Seizure issues growing more controversial
Aside from the texts and the rights they enumerate, there are some stark contrasts between the Third and Fourth Amendments of the U.S. Constitution.
Virtually no one disagrees about the Third Amendment. There are only rare instances of its being litigated, and it has never been the legal basis for a decision of the Supreme Court.
On the other hand, litigation and dissension over the Fourth Amendment is routine.
Education and consolidation topics at forum
State legislators enter the final week of bill hearings and committee meetings next week, and education and agency consolidation remain key concerns for local residents.
Friday morning, five area legislators made presentations and fielded questions from constituents during Legislative Focus at Go Ye Village. Lawmakers included Sen. Earl Garrison, D-Muskogee; Sen. Wayne Shaw, R-Grove; Rep. Will Fourkiller, D-Westville; Rep. Doug Cox, R-Grove; and Rep. Mike Brown, D-Tahlequah.
Plea deal arranged for ex-fire chief
A former Cherokee County volunteer fire chief has agreed to plead guilty to forgery and embezzlement charges in exchange for a suspended sentence and payment of restitution.
Third Thursday Art Walk
Shoppers will have a chance to visit downtown merchants in the evening during the Tahlequah Main Street Association’s first Third Thursday Art Walk and After Party on Thursday, March 20.
Participating downtown businesses will keep their doors open to offer specials until 8 p.m., and artists will display their work at different locations. Art exhibitors, including the Cherokee Art Center’s Spider Gallery, will stay open late.
Sex offender bill reaches House
By a unanimous 44-0 vote of the Oklahoma Senate, a bill that would make it more difficult for registered sex offenders to change their names has reached the Oklahoma House of Representatives.
Senate Bill 1421, authored by Kyle Loveless, Oklahoma City Republican, underwent its first reading in the House on Feb. 27.
Cherokee County Undersheriff Jason Chennault said he did not know of any instances, during his service with the department, of registered sex offenders evading detection with new names for any length of time.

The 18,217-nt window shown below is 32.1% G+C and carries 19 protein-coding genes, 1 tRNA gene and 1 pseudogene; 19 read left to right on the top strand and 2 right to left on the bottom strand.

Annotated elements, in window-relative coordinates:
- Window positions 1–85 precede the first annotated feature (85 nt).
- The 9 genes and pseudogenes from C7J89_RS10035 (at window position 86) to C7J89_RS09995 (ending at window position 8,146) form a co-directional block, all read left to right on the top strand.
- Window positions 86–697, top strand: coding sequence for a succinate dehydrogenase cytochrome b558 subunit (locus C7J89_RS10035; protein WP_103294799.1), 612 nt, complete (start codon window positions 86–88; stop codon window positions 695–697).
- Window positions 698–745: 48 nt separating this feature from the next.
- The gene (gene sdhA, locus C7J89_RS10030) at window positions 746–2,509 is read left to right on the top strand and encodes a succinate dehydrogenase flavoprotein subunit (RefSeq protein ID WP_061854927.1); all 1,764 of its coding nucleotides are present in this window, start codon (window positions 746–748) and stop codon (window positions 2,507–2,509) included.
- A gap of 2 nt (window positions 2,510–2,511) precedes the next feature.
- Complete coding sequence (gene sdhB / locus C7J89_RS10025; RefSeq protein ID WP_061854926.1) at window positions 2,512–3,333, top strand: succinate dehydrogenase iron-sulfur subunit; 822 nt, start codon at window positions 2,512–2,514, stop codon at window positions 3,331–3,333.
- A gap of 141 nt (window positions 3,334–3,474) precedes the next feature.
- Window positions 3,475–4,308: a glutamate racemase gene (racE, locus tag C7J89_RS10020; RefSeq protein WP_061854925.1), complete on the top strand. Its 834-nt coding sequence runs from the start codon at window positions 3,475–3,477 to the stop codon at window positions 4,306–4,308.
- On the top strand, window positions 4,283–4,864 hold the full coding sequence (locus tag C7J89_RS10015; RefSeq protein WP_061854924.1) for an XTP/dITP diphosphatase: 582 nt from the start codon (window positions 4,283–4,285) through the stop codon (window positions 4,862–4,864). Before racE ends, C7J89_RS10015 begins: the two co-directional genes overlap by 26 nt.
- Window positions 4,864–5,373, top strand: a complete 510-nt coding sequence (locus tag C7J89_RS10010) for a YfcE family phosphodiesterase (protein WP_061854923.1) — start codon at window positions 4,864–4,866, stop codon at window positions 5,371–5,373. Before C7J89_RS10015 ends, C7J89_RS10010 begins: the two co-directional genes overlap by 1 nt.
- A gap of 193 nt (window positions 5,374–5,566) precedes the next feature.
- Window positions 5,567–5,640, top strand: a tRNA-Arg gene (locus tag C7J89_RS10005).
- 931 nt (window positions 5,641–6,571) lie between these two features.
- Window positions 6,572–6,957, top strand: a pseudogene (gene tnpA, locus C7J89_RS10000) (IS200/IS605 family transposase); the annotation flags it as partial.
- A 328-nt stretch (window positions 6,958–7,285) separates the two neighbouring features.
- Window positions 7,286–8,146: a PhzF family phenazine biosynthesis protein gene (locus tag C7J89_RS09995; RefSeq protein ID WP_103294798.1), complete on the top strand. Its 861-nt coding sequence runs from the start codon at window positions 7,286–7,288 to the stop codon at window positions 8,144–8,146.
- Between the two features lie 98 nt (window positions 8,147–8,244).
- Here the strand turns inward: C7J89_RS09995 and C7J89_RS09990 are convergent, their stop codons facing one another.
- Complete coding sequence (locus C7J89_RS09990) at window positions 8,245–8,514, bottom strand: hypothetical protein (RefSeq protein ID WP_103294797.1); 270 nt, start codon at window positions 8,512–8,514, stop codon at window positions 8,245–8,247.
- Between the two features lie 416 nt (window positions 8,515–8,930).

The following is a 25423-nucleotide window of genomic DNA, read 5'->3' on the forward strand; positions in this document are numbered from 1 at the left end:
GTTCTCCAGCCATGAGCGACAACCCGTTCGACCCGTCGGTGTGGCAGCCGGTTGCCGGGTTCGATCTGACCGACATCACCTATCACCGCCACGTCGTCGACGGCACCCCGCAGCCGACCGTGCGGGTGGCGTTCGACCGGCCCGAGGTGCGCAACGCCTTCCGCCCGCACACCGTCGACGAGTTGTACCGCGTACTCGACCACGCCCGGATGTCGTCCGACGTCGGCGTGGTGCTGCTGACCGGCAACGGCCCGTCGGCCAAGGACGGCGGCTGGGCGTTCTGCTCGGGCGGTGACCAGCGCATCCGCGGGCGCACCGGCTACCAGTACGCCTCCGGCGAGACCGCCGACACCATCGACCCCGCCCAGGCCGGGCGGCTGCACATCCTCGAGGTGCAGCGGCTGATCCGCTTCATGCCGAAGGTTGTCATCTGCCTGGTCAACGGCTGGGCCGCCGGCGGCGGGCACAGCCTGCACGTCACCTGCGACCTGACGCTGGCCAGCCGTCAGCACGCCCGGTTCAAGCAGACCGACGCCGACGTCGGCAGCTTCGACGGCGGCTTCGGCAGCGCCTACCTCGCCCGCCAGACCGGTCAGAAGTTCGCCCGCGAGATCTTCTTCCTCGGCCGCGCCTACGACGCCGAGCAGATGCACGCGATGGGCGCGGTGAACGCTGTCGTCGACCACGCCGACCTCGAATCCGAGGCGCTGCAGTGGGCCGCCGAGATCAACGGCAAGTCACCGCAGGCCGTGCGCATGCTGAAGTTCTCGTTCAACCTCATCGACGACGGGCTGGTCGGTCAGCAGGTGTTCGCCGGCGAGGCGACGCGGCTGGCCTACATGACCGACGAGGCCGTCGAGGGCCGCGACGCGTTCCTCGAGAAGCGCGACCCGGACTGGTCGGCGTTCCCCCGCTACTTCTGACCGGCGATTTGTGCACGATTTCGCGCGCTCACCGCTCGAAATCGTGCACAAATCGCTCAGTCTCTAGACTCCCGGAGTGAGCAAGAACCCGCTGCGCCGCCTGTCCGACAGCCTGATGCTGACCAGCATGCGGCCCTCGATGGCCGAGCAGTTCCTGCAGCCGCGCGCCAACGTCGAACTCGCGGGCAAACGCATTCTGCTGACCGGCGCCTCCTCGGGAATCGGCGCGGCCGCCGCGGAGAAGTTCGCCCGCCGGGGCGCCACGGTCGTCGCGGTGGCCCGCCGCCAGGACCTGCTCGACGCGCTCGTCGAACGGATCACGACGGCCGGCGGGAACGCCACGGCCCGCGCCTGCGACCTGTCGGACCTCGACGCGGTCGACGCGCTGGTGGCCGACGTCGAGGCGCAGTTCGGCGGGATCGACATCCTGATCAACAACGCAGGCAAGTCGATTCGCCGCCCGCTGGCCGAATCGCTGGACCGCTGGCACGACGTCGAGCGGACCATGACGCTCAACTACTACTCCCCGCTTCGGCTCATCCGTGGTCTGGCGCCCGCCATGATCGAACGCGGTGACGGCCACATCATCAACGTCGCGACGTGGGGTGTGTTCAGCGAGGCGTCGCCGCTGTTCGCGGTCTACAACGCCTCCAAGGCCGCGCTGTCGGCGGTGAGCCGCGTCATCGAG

SB 1497 may aid transparency
Government transparency advocates were pleased, and some were surprised, when a proposed bill designed to strengthen Oklahoma’s Open Meetings Act passed the Senate Judicial Committee recently.
Senate Bill 1497, by Sen. David Holt, R-Oklahoma City, would allow citizens who are denied access to public meetings to bring civil lawsuits, and if the court rules in favor, to collect attorney’s fees. A continuing resolution has already been filed.
Should the legislation pass into law, it would become effective Nov. 1 this year.
Moulton: Sovereignty is John Ross’ legacy
When describing the Cherokee people, the words “well-educated” and “independent” may come to mind. Those attributes were principles held most dear by John Ross, principal chief of the Cherokees from 1828-1866.
Dr. Gary Moulton, University of Nebraska Thomas C. Sorensen emeritus professor of American history, discussed Ross’ history during a presentation at the Tahlequah Armory Municipal Center Thursday. The event was organized by the history department at Northeastern State University.
The bear facts
A joint project linking two state agencies with researchers at Oklahoma State University is gathering the “bear facts” on a growing population in the northeastern part of the state.
A six-year study on black bears in Cherokee, Adair and Sequoyah counties is being conducted as a precursor to possible establishment of a controlled hunting season in Green Country. The Oklahoma Department of Wildlife Conservation, Oklahoma Cooperative Fish and Wildlife Research Unit, and Department of Natural Resource Ecology and Management of Oklahoma State University have partnered for the endeavor.
Drug task force seizes K2 at a Tahlequah house
The District 27 Drug and Violent Crimes Task Force seized between $200 and $300 worth of synthetic drugs during a bust Friday.
The Tahlequah Police Department and the Cherokee Nation Marshal Service were also in on the raid. Members of the task force hope the seizure will aid in an ongoing investigation to find larger suppliers.
“We received information that sales were being made from a residence off Choctaw Street,” said Michael Moore, task force director. “Further investigation led to a state search warrant based on the federal Schedule I list of drugs.”